GORKY PARK: MARVIN’S LATTER DAY BRILLIANCE

Gorky Park (1983), director Michel Apted’s adaptation of the popular Martin Cruz Smith thriller, was not well-recieved when first released but it may be worthy of re-evaluation. There are several reasons I say this but the main reason, is of course, Lee Marvin’s performance.

Lee Marvin as Jack Osborne in Michael Apted’s GORKY PARK.

It was not only one of the actor’s last films, it would be the last time he would play a classic villain, as he had earlier in his career. I don’t want to give a spoiler alert if you haven’t seen the film (which I highly recommend) so simply the premise will suffice here. It’s a complicated ‘whodunit’ in which Soviet-era police detective Arkady Renko (William Hurt) is tasked with finding who is responsible for the three mutilated bodies found in Gorky Park. There are several suspects and among them is shady American businessman, Jack Osborne (Marvin). To Marvin’s credit, as good as he looks in uniform, he looks even more impressive in the dapper expensive suits his character wears.  Watch the way he carries himself, as well. The brilliance mentioned are the touches the actor adds that are clearly not in the script. Dressing after a day at the sauna, he uses the back of his index fingers to straighten his collar and expensive tie he admires in the mirror. Then there’s the way he dallies the cat-and-mouse dialog with adversarial Hurt.

(L-R) Lee Marvin as Jack Osborne, William Hurt as Russian police detective Arkady Renko and Ian Bannen as Renko’s superior.

I genuinely believe it’s one of Marvin’s best performances that creates a through line of sorts to his career. Think of Paul Newman as the idealistic lawyer Anthony Lawrence of The Young Philadelphians (1959), and then the tragic alcoholic Frank Galvin of The Verdict (1982). There are other such examples to be made but I like to think that in Jack Osborne’s wilder youth he was not unlike the dapper yet violent Vince Stone of The Big Heat (1953). See Gorky Park and judge for yourself, of course.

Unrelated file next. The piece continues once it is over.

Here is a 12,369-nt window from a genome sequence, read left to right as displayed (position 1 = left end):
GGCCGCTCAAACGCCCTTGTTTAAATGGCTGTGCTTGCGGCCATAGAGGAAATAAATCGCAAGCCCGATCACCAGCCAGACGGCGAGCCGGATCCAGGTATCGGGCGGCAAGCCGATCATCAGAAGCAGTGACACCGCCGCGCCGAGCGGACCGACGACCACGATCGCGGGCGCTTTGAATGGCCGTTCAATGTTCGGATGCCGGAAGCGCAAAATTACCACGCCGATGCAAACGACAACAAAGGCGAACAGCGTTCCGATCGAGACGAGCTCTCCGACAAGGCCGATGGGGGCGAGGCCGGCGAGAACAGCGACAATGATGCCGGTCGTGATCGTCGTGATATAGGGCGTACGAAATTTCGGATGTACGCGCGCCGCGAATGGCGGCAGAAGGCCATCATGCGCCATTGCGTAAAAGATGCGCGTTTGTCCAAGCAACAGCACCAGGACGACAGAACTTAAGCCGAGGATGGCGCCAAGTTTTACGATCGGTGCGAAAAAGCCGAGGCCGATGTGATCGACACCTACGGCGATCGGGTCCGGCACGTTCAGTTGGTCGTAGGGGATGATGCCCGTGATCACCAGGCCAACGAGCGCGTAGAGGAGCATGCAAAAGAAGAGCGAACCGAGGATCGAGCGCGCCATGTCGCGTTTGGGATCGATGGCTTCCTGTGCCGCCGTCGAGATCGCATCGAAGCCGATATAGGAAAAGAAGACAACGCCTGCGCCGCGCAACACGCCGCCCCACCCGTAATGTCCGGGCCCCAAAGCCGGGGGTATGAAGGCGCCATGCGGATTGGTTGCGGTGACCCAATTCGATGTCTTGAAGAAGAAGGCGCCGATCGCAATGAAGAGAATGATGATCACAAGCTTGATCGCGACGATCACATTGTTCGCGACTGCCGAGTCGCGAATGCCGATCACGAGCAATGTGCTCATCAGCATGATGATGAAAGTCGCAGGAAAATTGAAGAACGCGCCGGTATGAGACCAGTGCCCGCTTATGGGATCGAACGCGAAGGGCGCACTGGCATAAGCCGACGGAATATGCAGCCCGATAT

As for the film, I was fortunate enough to interview British director Michael Apted for Lee Marvin Point Blank and his insights as to the films success and/or failure is on the money, as well as the fascinating anecdotes about its production. So check it out again wherever possible and give Lee Marvin’s performance a second look. I think you’ll pleasantly surprised.
– Dwayne Epstein

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PAPERBACK TIE-IN FINALE: THE 80s!

PAPERBACK TIE-IN

The paperback tie-in tells the story. In the last decade in which he worked, Lee Marvin continued to look for worthy projects in spite of his age and the dearth of material. Times had clearly changed from the experimental films of the 60s & 70s that had made him a star. As the paperback tie-in covers below indicate, he did try…..
huntredoneAlthough filmed in the late 70s, writer/director Sam Fuller’s The Big Red One wasn’t released until 1980 in a truncated version that disappointed all involved. Fuller’s novel (right) filled in the gaps of the story until the reconstructed version came out over 20 years later.
The largest manhunt in Canadian history was the source for Death Hunt (1981) for which there was no book version, but the paperback (left) retold the facts fictionalized in the film in which Charles Bronson played Albert Johnson as a victim of circumstance. Marvin played real life RCMP Edgar Millen, pictured below from the book’s inside cover, proving the film definitely changed the actual events….

millen

 

More literate material was available via the popular Martin Cruz Smith crime thriller Gorky Park (below right) with Marvin giving a pitch perfect performance as the mysterious Jack Osborne. On the left, Marvin’s final film appearance, the 1986 live-action Chuck Norris cartoon Delta Force, in which even the cover could not hide Marvin’s tired appearance…..
deltagorky

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